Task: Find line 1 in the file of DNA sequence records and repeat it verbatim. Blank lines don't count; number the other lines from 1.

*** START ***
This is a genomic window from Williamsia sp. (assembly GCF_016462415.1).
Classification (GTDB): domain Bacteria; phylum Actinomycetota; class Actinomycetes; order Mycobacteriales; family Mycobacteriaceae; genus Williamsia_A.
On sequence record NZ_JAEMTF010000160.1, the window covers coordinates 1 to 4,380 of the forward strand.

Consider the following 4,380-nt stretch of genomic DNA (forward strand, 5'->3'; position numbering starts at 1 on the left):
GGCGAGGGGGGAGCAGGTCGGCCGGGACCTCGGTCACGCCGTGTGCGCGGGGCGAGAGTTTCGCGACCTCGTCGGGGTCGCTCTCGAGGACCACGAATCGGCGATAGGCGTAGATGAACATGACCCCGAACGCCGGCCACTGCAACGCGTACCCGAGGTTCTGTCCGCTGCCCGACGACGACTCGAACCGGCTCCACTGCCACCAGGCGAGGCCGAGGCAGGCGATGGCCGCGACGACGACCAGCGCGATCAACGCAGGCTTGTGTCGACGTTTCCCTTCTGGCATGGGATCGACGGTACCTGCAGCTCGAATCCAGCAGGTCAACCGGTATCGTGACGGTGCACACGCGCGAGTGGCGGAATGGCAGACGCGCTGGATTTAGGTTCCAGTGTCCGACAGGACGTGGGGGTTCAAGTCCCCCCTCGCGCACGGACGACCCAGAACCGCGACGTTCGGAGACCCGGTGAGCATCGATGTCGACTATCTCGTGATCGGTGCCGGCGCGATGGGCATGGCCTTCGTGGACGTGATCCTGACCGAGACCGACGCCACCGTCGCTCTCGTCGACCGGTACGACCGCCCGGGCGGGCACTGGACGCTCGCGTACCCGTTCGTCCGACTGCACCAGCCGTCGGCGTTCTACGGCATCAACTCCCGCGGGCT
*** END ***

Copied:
This is a genomic window from Williamsia sp. (assembly GCF_016462415.1).